Thought I’d share some of the tidbits I found recently as I searched for the Lady Prospector. These have nothing to do with Caroline Maben Flower, but they do add background detail to the story of her time in Northern Ontario.
During the spring of 1911, almost every page of the Cobalt Daily Nugget carried something related to the coronation of King George V and Queen Mary. I skipped most of these. Not really interested [GASP!]
One article, however did catch my eye. Ryrie Brothers of Toronto made a birdseye maple casket as a gift for the royal couple. It was trimmed with silver from Cobalt and gold from the Porcupine.
Did I spend an inordinate amount of time searching for a picture of the box?
Did I toy with the idea of delving into everything “Royals” on the off chance someone, somewhere has a catalog of every gift ever gifted to Buckingham Palace?
Only briefly. Still not interested. [DOUBLE GASP]
I may be dedicated to the search, but I’m not THAT dedicated.
The Dirt on the Skirt
Early in 1911, the harem skirt created a stir in the European fashion world. A rather large stir, if we are to judge by the Pope’s condemnation of the designer. Reaction ranged from shock to rioting to murder. Even the Cobalt papers reported on the folly.
Ever the showman, theatre owner Charles Stevens decided to exploit the fascination. He notified the papers, and then, at the appointed time, he and the missus strode through the town, she wearing a pair of harem pants.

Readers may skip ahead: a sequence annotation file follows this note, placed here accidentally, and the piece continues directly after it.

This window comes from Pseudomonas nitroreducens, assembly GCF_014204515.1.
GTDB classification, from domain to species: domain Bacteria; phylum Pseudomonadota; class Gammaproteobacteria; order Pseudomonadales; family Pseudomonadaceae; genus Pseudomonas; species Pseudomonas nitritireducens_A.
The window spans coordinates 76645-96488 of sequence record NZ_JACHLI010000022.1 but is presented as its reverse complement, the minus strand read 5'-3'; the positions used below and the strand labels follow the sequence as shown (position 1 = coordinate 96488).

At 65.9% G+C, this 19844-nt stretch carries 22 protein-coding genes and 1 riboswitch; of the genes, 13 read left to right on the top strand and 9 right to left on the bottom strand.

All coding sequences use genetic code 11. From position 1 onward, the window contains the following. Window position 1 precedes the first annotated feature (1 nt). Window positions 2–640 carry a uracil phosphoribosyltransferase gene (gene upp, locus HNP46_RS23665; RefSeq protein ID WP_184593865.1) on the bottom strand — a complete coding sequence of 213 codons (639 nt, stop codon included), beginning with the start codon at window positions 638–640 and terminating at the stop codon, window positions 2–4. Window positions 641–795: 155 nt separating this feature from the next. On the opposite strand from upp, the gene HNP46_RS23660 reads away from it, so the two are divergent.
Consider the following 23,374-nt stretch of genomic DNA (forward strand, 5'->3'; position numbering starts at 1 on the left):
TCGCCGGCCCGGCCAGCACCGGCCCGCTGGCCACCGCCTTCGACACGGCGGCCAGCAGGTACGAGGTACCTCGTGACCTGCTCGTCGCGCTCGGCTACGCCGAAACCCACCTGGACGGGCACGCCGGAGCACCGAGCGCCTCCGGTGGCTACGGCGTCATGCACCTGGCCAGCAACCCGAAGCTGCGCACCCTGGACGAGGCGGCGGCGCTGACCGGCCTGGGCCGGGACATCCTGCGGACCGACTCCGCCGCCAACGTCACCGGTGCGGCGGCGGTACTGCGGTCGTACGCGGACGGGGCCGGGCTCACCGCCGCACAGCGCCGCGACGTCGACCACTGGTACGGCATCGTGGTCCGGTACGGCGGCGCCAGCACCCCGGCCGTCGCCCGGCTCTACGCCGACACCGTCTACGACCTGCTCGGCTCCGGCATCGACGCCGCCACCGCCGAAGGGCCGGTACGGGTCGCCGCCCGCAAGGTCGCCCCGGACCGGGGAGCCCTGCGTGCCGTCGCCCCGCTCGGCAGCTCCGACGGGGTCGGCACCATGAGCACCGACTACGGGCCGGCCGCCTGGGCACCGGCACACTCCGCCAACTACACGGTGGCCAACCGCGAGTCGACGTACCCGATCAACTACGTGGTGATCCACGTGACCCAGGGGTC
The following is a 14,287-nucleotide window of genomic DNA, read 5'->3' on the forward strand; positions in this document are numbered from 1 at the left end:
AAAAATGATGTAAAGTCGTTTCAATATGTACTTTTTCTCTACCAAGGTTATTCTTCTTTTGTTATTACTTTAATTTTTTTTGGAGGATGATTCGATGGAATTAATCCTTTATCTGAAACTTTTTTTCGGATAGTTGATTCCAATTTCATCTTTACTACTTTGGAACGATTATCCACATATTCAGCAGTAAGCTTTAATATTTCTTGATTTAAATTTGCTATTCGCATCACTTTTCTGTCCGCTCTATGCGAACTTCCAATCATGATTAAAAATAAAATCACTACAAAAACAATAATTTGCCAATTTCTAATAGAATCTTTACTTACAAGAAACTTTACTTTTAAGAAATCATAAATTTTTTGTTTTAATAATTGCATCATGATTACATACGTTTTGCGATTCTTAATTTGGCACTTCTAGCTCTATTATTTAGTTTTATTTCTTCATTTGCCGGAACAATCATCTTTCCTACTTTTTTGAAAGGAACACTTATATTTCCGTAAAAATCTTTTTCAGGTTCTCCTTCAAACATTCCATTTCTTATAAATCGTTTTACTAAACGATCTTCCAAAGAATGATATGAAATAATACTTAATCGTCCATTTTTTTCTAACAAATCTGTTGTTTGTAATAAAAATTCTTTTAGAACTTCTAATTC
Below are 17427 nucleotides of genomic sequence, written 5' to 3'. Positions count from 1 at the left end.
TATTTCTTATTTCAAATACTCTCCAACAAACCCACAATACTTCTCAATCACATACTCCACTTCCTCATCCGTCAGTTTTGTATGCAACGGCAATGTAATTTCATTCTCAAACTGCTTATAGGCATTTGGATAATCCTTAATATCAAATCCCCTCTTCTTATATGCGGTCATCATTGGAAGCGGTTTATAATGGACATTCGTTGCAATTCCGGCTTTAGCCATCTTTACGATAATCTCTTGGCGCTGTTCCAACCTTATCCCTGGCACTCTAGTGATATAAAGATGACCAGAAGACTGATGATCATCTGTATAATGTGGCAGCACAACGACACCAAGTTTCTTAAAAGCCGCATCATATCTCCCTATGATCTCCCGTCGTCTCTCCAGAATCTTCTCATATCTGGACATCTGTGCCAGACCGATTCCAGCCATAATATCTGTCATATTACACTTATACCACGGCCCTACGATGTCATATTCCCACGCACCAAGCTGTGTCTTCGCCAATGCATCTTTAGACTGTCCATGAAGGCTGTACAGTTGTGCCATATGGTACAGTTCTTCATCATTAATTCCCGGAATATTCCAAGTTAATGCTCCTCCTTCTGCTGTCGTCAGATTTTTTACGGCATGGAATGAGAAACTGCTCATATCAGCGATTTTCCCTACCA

The sidewalks about the Square were lined with women and men anxious to see this garment that has caused so much discussion since its appearance a short time ago in Paris.
Later, Daisy modeled the outfit at hubby’s theatre. The buzz lasted three whole days, according another local historian, Charlie Angus. And then the next big deal took over.
By way of postscript, here’s a poem published July 12, 1911, by the ever-sardonic newspaper editor:
Mary had a harem skirt
Into it she did wiggle
But when she essayed hard to flirt
The boys would only giggle
A Word from Our Sponsor: Keatings Insect Powder [and another poem.]
By July 1911, the streetcar between Cobalt and Haileybury had been running for 18 months. Prior to the inaugural run, all of the news was about the construction of the road and the numerous delays.
After the fact, most of the news was related to rowdiness among the passengers – drunk and disorderly types who were fined or jailed for their transgressions. A friend of one of the arrested chaps decided to seek revenge by laying a log across the tracks. Thankfully, the trolley operator was able to stop the streetcar in time.
I cannot imagine that women or children would have felt comfortable travelling unescorted on the trolley line. The advertising team at Keating’s Insect Powder took advantage of the situation. Not only were people exposed to rude and potentially dangerous behaviour from other passengers, they had to worry about cooties!
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Update December 4, 2020. Thanks to Dan Antion for his tech support. I’ve managed to resize the Keating ad in the new block editor.
Categories: Mining Heritage